“Ab tou burai khatam ho gai na?"
"Logon kay ikhlaq bhi bach gae."
"Mashra? Uss ka kya hua? Mashra teekh hogaya?"
The ending to Urdu1’s drama Baaghi shouldn’t have come as a surprise to anyone because the murder of Qandeel Baloch (on whose life the serial is loosely based) was an international headline. Still, that doesn't dilute the shock or horror of her tragic end.
Kanwal Baloch began her life as Fozia Azeem, a fun-loving, vivacious girl from a very poor family living in a small provincial village. Lack of resources and opportunities denied her the education or awareness that might have allowed her a better life but she was never one to settle on the fate that others had decided for her.
Fozia had different expectations of life than those allowed for women from her social strata. She was neither willing to put up with her husband’s neglect and infidelity nor was she content to sit at home and cook. When Abid divorces her and takes away her child, Fozia heads to the city to pursue her dream of modelling, only to find herself trapped in a cycle of exploitation common for girls with no support and no skills to fall back on.
A strong will combined with a lot of perseverance and a little luck transform the poverty-stricken Fozia into YouTube sensation Kanwal Baloch. Kanwal is reviled by respectable society but rides a wave of popularity that gives her a certain celebrity that she tries to cash in on to support herself and her family.
Ultimately it isn’t her bad behaviour that causes her death but her good intentions to help her relatives. Despite the disclaimer at the beginning of each Baaghi episode, it is fair to say that most of the story followed the rise and fall of YouTube star Qandeel Baloch, and it was her persona that produced so much interest in a drama that could so easily have been just another mazloom aurat story.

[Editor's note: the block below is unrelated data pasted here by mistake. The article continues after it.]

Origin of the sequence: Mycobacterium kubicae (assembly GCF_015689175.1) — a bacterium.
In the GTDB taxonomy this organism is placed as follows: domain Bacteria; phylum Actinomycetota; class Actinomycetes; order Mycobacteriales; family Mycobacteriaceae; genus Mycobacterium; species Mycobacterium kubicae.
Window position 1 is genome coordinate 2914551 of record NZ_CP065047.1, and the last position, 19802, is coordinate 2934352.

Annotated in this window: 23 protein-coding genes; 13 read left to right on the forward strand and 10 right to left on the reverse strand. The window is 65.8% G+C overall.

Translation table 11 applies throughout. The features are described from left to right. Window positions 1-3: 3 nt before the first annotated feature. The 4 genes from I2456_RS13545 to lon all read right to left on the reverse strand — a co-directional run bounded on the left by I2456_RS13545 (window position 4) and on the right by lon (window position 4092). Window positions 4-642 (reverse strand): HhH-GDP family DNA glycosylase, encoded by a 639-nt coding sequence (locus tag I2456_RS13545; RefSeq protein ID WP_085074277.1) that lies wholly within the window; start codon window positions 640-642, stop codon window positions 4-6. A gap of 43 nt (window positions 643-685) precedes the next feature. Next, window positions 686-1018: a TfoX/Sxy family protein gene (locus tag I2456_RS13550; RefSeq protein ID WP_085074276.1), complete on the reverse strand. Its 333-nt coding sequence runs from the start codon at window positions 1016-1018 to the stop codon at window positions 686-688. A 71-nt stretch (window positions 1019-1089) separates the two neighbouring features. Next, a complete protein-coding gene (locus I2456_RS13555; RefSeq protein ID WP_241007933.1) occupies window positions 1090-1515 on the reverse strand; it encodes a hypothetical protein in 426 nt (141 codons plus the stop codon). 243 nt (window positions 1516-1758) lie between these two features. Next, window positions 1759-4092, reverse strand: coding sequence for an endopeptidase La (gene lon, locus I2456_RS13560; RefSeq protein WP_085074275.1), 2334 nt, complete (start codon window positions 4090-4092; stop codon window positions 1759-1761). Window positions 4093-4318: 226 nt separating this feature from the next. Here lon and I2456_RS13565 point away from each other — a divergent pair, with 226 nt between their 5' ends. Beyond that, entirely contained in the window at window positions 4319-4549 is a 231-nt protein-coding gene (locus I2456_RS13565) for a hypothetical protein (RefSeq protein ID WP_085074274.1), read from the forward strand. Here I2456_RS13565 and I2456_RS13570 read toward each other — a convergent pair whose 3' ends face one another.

Before Baaghi was aired accusations of “glorifying” Qandeel’s behaviour were thrown, as if somehow, even in death this one young woman was a threat to public morality.
As I have said in my previous reviews, Qandeel was an unlikely heroine for a Pakistani drama. When producer Nina Kashif announced that Urdu1 was making her biopic, there was an uproar.
Accusations of “glorifying” Qandeel’s behaviour were thrown, as if somehow, even in death this one young woman was a threat to public morality. Even as the producers moved forward, the morally outraged needed to be placated with interviews from the writers, Umera Ahmed and Shazia Khan, who told the public that Qandeel’s life would be used as an example to deter other young girls from this path.
While the jury is out on what this drama deters, it did achieve the near-impossible task of giving Qandeel her humanity back, a humanity she lost in many eyes when she started to shake her body suggestively across our computer screens.
The backbone of this drama has always been the outstanding performances from its well-chosen cast. The first accolade must be laid at Saba Qamar’s feet. Although she was a little unconvincing in the first few episodes due to the obvious age difference between her and the rebellious teenager she was portraying, she owned this role, avoiding the self-pitying brittleness that often marks many dramas about long-suffering females. Her portrayal of Kanwal’s grit and sheer refusal to be suppressed by any circumstance is a study in excellence, making this one of her most memorable performances to date.
Ali Kazmi was outstanding as the womanising Abid, a tricky, mutating personality: charming but selfish, friendly but cruel, he is the embodiment of male privilege and arrogance that represents a lot of what is wrong with our culture and Kazmi played him brilliantly. Khalid Malik was perfect as Kanwal’s gay best friend and deserves credit for giving a restrained performance to a character that might have easily been turned into a caricature.